It's far too close to call, at this point, but if the current numbers hold, Mike McGinn will find himself in the general election for mayor. The funny thing is, up until mid-July, he was polling at around 8%, constantly knocking the proposed deep-bore tunnel, opposition to which has been the cornerstone of his campaign, but not gaining any measurable traction. Then, July 14th, the tunnel's supporters, tired of McGinn's barbs, showed they weren't going to take it by taking to Ivar's Acres of Clams and holding a press conference to counter his breakdown of the costs. At the same time, SurveyUSA was conducting a poll, and McGinn polled at--you guessed it--8%. The next time SurveyUSA ran a poll a month later, McGinn was at 15%. (See the sequence of polls here. Joe Mallahan shot up in that time as well--more on that below)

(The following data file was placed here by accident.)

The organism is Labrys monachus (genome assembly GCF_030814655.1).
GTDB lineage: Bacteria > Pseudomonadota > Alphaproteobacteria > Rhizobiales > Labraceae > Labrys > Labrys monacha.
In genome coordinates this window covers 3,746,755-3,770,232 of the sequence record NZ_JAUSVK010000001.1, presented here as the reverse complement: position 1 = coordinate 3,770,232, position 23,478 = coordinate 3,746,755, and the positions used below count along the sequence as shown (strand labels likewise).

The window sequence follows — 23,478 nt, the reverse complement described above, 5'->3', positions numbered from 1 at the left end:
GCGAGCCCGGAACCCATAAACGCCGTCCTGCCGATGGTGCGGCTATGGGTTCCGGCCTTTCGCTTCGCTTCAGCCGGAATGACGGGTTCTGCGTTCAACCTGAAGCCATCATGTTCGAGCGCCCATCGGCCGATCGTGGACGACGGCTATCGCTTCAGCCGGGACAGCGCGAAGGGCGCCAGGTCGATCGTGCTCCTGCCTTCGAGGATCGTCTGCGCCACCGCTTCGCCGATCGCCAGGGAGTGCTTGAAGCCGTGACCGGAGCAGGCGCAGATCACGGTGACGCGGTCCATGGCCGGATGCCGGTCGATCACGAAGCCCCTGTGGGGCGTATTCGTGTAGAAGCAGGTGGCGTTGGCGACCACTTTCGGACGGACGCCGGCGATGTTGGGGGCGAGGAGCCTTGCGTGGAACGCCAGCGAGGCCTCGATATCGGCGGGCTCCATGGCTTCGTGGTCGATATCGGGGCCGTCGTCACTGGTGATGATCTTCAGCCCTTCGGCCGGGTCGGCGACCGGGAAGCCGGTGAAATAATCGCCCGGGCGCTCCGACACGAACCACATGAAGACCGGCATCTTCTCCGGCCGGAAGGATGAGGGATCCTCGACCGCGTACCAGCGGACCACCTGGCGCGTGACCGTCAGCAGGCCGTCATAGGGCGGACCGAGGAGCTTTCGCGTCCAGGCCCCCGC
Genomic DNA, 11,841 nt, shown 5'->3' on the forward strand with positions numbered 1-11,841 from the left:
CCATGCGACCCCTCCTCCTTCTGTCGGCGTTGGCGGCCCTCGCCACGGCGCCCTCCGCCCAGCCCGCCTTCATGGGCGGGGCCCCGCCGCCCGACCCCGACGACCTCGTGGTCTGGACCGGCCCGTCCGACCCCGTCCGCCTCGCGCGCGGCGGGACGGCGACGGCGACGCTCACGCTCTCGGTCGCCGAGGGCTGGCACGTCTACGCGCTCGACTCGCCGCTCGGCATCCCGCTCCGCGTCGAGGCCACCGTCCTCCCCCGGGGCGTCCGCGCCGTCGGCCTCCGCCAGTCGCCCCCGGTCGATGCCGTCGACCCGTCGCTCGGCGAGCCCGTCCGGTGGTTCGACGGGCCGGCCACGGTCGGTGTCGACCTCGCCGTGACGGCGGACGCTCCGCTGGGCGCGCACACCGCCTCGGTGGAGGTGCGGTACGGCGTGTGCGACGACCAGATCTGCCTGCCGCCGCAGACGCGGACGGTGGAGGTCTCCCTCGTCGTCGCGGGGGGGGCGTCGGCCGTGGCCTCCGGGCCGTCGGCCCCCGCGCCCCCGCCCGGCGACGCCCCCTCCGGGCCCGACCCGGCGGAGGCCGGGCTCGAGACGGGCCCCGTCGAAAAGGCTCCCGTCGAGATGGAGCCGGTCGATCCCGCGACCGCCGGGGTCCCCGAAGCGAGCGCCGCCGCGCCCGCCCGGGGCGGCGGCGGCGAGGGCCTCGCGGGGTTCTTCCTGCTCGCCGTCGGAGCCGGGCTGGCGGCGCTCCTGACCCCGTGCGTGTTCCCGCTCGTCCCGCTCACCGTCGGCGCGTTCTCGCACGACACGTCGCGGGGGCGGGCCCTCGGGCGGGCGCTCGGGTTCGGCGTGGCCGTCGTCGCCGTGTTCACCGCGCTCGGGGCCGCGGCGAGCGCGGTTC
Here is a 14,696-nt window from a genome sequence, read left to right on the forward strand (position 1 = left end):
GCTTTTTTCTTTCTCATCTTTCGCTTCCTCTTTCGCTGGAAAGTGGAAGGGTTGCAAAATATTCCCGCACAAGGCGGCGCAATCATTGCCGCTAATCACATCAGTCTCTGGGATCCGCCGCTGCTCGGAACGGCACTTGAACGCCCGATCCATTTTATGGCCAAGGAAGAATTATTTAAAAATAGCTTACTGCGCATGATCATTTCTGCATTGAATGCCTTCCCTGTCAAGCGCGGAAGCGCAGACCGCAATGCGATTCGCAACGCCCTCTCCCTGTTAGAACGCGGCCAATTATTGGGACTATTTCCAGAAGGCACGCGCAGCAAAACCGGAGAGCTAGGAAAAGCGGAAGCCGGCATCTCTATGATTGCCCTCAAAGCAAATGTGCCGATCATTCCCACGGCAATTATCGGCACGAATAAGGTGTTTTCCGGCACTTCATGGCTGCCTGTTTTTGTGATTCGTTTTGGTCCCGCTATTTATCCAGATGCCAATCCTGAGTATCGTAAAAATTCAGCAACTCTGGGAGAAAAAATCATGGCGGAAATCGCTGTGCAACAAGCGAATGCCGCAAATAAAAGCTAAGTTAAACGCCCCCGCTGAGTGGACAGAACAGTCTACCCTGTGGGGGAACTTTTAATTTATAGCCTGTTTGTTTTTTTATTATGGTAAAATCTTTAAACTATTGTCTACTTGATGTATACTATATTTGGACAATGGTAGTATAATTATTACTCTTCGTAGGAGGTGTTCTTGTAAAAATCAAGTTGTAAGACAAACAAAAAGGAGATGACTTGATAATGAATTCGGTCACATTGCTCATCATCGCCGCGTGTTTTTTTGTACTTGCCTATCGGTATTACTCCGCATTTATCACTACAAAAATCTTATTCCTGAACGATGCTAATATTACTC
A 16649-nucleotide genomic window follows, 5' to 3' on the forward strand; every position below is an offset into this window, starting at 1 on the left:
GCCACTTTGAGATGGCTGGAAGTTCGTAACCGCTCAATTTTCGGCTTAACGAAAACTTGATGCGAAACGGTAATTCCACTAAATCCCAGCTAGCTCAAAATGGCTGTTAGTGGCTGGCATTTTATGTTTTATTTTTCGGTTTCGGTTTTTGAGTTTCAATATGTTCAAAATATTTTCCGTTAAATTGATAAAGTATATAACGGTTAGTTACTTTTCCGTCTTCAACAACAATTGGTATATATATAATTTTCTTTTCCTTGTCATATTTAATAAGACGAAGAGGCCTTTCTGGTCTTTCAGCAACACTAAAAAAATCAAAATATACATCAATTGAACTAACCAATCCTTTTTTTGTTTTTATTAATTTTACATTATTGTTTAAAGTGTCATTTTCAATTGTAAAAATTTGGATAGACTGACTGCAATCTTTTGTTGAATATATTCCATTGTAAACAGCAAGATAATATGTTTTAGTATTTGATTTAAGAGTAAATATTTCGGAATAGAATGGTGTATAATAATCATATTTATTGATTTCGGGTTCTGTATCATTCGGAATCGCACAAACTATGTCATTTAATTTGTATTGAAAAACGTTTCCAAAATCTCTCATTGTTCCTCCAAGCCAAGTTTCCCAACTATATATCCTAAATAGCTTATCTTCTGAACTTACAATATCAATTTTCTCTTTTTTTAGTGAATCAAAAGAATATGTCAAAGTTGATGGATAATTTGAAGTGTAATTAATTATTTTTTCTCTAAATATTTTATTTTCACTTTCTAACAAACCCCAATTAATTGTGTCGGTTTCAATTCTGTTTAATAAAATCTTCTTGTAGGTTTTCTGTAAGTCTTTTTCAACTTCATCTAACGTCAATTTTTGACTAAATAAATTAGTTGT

Granted, movement in the polls should increase as the election approaches and people learn more about the candidates. And it's a chicken-or-egg question here--maybe McGinn was already gaining traction, and that's why the tunnel advocates called the press conference. But in doing so, as noted at the time, they sure called a lot of attention to a mayoral candidate projected to get only 8% of the vote. In that month interim, McGinn ran no television advertisements, unlike Mallahan, who began running ads even on network TV in late July, and Nickels, who had ads on cable. Thus, he was dependent on his volunteers' phone banking, robocalls, and media coverage of the tunnel dispute--fueled by a much-promoted, bigwig-filled press conference at a popular tourist diner. That one sure backfired.